Community benefit planning involves identifying what the IRS calls significant needs and, from the list of significant needs, identifying a smaller number of prioritized needs to be addressed by the hospital. The need for affordable and accessible prenatal care and education was considered significant by the community benefit committee made up of representatives from the hospital, health department and residents from a low-income family housing complex.

But was it a priority, an issue that should be addressed by the hospital? There were many competing health needs in this community. Was this one of the most pressing problems?

In ethical decision-making, the second step, identifying the issue, calls for asking: What are the values behind various positions? Are any values in conflict?

The committee used a set of criteria to examine the issue of prenatal care. These criteria could be seen as an expression of the committee's values:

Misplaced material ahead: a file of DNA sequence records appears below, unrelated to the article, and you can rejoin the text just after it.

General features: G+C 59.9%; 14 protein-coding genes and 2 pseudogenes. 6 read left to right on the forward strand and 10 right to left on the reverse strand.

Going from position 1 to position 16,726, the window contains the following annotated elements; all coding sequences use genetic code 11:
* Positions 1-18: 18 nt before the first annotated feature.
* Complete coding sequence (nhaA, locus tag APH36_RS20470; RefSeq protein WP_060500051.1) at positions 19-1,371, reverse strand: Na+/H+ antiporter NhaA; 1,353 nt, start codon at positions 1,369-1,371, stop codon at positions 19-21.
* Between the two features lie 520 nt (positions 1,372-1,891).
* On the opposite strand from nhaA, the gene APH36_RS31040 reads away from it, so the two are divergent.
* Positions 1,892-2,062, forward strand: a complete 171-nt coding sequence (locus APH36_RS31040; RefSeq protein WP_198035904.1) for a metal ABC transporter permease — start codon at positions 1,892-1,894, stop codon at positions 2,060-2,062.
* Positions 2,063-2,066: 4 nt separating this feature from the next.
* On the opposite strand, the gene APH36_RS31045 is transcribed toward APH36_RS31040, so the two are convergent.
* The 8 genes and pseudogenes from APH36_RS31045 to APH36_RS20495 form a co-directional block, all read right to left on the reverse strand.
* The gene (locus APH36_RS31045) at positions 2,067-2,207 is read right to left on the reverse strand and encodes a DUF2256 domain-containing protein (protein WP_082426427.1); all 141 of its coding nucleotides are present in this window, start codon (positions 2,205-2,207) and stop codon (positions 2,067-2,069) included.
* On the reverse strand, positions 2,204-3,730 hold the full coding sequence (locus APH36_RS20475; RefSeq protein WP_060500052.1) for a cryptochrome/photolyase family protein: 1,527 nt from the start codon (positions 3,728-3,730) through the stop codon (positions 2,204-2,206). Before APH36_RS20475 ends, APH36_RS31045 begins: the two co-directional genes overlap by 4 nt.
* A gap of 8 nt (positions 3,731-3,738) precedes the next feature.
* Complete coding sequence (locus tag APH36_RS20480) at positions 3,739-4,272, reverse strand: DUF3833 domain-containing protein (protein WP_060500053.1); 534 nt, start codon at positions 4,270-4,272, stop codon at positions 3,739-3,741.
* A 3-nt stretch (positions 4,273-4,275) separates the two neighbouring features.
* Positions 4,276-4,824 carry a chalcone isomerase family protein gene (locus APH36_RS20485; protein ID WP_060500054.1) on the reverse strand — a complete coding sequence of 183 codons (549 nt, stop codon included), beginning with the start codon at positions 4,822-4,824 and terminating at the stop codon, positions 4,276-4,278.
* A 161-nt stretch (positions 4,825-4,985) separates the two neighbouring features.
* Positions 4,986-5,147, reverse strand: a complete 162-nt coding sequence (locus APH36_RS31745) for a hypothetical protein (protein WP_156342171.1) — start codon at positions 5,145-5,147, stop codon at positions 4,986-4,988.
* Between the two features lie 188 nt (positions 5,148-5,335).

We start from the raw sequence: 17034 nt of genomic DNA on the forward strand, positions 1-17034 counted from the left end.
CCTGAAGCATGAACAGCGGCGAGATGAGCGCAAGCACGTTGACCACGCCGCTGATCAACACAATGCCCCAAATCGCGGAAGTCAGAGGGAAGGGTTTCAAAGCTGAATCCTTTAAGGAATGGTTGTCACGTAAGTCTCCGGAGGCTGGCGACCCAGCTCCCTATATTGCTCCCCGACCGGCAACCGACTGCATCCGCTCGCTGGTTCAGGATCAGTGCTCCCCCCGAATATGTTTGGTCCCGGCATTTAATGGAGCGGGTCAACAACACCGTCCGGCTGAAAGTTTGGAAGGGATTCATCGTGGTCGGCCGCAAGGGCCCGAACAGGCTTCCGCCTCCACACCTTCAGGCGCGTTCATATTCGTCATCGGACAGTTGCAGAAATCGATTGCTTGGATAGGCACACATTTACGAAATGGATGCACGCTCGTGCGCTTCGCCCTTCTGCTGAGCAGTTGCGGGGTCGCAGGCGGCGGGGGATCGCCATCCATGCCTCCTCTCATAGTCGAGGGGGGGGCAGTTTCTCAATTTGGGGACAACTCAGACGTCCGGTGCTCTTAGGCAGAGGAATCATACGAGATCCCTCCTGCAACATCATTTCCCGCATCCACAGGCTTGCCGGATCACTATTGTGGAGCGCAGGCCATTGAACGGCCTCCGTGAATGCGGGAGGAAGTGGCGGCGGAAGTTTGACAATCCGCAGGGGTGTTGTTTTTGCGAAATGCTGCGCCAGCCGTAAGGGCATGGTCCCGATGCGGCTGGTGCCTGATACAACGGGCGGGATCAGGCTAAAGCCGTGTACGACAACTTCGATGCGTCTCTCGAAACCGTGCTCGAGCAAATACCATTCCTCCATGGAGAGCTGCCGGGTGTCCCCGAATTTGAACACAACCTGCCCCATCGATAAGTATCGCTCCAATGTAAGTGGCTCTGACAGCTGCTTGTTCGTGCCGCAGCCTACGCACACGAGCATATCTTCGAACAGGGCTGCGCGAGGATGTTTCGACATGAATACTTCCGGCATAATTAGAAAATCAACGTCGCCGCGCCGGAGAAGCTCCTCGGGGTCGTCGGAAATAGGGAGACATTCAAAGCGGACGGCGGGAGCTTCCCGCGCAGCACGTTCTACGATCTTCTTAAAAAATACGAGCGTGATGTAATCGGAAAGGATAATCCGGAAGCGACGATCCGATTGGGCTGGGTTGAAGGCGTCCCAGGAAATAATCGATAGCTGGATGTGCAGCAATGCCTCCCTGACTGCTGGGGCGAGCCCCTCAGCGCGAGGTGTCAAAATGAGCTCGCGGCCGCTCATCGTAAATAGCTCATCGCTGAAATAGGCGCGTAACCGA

• How many people are involved?
  • Is the problem getting worse?
  • How serious is the problem?
  • What would happen if we did not act?
  • Are low-income people particularly affected?
  • Is this an important issue to our community?

The answers to these questions led the committee to identify the need for more prenatal care as a priority for the hospital to address.

To review core commitments, the third step, the hospital representatives of the committee reflected on: What values do we claim to espouse? What guidance is provided by our faith? Are other moral principles involved?